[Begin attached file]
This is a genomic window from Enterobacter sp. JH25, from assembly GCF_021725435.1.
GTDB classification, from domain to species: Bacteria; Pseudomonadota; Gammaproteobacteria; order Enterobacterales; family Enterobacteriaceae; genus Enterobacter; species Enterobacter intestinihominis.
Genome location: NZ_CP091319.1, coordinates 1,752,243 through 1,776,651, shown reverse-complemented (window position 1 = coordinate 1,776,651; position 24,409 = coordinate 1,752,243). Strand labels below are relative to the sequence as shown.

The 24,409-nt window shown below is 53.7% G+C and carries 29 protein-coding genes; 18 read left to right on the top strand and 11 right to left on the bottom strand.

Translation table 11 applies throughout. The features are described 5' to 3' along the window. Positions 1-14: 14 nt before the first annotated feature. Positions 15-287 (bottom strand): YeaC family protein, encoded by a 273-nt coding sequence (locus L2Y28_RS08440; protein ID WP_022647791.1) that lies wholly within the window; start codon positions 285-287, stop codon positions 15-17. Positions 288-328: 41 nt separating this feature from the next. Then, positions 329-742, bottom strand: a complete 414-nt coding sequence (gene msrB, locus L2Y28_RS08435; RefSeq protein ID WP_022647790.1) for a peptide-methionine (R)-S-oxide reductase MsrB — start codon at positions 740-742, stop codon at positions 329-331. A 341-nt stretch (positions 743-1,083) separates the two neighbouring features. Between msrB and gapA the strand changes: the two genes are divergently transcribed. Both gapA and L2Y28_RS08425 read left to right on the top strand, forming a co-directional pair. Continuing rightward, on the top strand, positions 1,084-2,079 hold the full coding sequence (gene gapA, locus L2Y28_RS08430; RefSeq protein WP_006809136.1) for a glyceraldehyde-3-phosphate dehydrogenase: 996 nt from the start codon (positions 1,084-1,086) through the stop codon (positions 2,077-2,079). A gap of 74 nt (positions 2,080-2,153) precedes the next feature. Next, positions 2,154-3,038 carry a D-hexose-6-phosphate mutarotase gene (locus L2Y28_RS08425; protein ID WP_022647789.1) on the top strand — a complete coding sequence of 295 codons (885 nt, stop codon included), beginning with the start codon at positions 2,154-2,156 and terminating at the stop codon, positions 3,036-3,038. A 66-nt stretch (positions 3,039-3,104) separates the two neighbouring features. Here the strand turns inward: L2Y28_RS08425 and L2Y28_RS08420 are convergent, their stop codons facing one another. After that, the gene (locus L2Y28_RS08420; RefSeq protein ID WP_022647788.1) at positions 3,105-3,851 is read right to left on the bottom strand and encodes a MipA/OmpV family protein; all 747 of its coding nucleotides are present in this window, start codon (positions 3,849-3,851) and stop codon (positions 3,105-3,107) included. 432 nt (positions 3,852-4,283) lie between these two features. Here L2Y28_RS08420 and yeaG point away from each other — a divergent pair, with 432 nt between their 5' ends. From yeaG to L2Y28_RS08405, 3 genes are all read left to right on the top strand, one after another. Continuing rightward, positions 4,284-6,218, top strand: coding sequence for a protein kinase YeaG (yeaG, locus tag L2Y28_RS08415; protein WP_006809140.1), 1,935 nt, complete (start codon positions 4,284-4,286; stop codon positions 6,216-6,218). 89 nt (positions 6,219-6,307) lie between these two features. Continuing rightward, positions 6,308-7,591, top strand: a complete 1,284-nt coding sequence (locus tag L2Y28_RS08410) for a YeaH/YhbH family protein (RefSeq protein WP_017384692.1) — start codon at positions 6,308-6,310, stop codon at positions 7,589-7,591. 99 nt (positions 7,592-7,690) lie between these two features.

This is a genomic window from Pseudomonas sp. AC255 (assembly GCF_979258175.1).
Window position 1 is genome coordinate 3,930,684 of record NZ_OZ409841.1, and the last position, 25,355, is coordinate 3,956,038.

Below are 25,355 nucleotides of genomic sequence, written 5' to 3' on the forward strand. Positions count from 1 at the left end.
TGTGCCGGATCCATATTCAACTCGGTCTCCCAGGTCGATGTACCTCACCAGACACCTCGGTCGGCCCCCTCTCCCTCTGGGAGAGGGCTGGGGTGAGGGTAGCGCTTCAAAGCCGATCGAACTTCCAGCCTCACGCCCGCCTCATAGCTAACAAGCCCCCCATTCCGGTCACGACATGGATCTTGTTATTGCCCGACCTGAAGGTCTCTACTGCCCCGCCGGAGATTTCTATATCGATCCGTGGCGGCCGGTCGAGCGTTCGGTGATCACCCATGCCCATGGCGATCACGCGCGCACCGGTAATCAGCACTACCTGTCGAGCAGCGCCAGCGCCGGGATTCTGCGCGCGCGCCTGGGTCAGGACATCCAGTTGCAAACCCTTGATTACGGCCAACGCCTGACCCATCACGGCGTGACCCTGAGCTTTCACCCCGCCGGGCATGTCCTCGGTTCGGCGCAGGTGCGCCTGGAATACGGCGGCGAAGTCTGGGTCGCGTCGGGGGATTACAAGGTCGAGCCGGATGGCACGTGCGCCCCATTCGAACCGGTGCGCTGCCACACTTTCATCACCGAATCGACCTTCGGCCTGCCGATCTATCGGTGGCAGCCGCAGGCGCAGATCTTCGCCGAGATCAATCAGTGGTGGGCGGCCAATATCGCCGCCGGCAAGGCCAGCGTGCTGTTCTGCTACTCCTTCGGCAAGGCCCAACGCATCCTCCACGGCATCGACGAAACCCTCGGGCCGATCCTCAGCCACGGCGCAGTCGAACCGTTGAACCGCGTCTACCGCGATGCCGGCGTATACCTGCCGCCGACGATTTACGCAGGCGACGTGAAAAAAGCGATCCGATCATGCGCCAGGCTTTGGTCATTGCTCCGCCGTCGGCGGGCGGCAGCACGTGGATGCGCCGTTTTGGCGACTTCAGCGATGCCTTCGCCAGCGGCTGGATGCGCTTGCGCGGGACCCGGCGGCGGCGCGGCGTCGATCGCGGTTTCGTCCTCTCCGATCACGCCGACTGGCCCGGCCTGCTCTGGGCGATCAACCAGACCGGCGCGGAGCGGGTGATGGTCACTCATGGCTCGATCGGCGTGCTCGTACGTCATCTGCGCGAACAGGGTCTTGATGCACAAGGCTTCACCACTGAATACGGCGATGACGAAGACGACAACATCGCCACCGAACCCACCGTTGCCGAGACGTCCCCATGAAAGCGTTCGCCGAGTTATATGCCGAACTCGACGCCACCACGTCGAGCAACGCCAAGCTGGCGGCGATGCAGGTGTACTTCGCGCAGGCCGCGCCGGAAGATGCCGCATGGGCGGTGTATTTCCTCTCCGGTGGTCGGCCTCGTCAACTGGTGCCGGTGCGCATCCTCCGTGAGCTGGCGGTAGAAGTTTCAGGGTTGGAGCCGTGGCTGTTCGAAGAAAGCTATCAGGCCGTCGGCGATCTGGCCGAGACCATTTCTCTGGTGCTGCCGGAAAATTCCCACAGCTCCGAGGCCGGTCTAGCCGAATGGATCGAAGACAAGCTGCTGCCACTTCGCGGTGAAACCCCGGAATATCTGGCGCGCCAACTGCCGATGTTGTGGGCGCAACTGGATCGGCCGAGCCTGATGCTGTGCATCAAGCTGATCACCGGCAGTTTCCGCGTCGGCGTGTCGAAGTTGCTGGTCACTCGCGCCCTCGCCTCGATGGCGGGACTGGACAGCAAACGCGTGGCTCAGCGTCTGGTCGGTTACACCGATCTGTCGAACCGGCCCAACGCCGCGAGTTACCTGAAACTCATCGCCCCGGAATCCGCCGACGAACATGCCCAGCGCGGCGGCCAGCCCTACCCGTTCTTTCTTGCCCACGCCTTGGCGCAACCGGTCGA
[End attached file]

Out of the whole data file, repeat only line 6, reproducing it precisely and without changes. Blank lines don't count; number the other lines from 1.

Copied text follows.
This is a genomic window from Pseudomonas sp. AC255 (assembly GCF_979258175.1).